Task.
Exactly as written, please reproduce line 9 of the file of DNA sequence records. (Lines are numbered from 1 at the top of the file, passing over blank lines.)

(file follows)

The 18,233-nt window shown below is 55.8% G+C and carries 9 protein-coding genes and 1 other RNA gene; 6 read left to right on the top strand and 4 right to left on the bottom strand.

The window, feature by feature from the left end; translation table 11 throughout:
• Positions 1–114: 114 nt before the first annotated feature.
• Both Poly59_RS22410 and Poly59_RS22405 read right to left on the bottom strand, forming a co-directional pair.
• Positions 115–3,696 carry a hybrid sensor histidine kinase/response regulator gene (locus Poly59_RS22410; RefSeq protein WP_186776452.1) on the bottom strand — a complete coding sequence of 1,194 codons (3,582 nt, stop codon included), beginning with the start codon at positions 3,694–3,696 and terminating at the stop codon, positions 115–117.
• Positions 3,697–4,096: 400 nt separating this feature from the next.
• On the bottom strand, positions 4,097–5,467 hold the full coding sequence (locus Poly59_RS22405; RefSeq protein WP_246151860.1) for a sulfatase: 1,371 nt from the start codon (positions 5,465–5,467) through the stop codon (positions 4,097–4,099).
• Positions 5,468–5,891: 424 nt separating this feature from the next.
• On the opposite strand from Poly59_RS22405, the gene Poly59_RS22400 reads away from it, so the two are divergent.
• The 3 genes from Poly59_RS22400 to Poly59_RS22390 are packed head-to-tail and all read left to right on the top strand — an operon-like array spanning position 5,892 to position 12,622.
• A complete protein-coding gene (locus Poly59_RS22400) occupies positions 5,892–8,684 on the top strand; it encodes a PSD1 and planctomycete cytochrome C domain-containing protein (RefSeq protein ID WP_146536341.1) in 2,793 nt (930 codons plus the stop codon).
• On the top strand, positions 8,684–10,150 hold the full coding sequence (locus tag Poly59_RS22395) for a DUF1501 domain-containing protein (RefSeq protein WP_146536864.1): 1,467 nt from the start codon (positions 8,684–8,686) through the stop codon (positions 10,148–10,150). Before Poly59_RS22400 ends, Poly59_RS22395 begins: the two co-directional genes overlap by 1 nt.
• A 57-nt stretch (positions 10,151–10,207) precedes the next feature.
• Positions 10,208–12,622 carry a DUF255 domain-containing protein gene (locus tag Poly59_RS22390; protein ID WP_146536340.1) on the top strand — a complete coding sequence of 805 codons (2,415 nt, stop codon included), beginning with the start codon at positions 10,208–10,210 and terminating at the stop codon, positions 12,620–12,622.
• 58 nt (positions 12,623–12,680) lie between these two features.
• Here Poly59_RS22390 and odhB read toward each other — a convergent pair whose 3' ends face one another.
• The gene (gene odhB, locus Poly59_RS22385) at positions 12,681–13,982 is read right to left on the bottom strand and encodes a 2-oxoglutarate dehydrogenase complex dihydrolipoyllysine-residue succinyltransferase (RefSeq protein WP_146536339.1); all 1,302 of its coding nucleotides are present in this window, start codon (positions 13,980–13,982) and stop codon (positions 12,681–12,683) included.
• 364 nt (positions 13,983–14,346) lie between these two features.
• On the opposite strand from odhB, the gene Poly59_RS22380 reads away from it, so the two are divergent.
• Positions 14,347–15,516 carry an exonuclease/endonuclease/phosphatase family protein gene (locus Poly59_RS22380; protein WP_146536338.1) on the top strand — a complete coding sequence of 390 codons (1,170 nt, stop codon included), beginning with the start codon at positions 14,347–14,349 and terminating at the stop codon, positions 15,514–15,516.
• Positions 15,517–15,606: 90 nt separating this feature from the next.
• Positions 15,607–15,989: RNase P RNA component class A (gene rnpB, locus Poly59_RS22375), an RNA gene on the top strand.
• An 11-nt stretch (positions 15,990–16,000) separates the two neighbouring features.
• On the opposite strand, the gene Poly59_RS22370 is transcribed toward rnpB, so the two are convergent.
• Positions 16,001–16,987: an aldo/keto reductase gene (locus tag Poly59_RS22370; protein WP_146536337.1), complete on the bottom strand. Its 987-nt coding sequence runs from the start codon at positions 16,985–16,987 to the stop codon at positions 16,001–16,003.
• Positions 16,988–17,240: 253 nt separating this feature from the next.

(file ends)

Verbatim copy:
• On the opposite strand from Poly59_RS22405, the gene Poly59_RS22400 reads away from it, so the two are divergent.